unit_sphinx, regression_docutils, regression_sphinx

These are variations on the unit and regression sessions that run the (relevant) tests against several versions of the principal rinohtype dependencies, docutils and Sphinx (respecting version constraints specified in pyproject.toml).

Note that for development purposes, it generally suffices to run the default set of sessions. Continuous integration will run all session to catch regressions.

The other environments run checks, build documentation and build “binary” distributions for Mac and Windows:


Performs basic checks; just poetry check at this point.


Perform checks on the documentation source files using doc8 and sphinx-doctest. restview can be useful when fixing syntax errors in README.rst, CHANGES.rst, …


Build the rinohtype documentation using Sphinx, both in HTML and PDF formats.

macapp (not maintained, broken?)

Build a stand-alone macOS application bundle using briefcase. This task can only be run on macOS.

wininst (not maintained, broken?)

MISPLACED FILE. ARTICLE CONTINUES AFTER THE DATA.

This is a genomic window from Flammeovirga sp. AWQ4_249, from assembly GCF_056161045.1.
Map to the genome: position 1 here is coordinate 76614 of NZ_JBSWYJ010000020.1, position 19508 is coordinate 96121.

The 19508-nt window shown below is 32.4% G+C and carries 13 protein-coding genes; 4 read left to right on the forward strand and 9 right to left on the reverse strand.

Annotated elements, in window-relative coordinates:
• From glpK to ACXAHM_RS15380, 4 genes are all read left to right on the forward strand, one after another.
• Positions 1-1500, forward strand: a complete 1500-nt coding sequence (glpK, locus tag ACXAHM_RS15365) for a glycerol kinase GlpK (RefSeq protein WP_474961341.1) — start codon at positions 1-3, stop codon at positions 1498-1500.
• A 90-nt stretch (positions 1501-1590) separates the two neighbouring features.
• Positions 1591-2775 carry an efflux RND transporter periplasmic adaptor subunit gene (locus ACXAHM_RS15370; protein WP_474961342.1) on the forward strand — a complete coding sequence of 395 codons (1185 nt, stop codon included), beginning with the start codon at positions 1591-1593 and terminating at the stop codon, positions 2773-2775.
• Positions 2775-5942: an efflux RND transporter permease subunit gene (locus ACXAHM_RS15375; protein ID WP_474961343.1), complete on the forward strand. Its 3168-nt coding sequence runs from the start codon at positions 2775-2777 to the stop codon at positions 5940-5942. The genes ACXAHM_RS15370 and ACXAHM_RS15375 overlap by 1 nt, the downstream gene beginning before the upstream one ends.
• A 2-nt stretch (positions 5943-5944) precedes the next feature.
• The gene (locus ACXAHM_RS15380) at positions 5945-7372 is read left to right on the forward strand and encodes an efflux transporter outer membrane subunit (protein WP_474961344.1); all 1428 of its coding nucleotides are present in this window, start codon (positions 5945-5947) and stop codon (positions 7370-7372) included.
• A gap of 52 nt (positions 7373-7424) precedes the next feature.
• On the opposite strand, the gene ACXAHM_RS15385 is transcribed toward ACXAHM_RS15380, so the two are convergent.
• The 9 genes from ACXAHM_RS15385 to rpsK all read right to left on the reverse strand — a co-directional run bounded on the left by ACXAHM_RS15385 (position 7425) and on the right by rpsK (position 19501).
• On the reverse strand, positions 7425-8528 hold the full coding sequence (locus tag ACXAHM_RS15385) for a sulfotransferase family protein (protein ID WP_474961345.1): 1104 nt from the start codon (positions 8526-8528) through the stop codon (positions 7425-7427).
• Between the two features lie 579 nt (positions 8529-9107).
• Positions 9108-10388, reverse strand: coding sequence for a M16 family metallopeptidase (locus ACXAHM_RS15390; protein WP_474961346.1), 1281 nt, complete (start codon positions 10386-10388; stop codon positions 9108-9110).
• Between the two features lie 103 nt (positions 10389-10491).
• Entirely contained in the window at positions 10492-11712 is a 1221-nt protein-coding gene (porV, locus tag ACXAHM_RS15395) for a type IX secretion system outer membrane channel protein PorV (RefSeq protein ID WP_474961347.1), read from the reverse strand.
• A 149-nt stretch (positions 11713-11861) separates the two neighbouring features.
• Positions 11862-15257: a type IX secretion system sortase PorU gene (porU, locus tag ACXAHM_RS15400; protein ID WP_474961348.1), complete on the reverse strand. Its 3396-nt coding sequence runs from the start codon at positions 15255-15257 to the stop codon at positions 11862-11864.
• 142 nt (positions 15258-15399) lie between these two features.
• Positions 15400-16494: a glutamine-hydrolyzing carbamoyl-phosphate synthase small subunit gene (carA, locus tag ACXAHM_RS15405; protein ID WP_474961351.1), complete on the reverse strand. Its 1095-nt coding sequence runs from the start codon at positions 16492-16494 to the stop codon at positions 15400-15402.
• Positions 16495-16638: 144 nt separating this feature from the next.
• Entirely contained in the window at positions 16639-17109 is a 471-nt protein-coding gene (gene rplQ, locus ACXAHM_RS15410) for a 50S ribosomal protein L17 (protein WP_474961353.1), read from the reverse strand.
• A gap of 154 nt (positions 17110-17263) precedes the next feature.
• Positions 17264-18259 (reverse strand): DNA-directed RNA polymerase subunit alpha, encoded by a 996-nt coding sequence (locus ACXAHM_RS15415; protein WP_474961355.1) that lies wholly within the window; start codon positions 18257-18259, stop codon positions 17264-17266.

Build a stand-alone rinohtype installer for the Windows platform with the help of pynsist. This task also can be run on platforms other than Windows.

Customization settings for doc8 and pytest are stored in setup.cfg.

Testing against multiple Python interpreter versions

Nox facilitates running tests on multiple Python interpreter versions. You can combine the unit and regression sessions with a Python version number to execute it on a specific Python interpreter version. For example, to run the unit tests with CPython 3.8:

nox -e unit-3.8

While it is typically sufficient to test on a single Python version during development, it can be useful to run tests on a set of Python versions before pushing your commits. Of course, this requires these versions to be available on your machine. It is highly recommended you use pyenv (or pyenv-win) to install and manage these. For example, to install CPython 3.8.1, you can run:

pyenv install 3.8.1

and pyenv will download, build and install this version of CPython for you. pyenv will install the different Python versions in an isolated location (typically under ~/.penv), so they will not interfere with your system-default Python versions.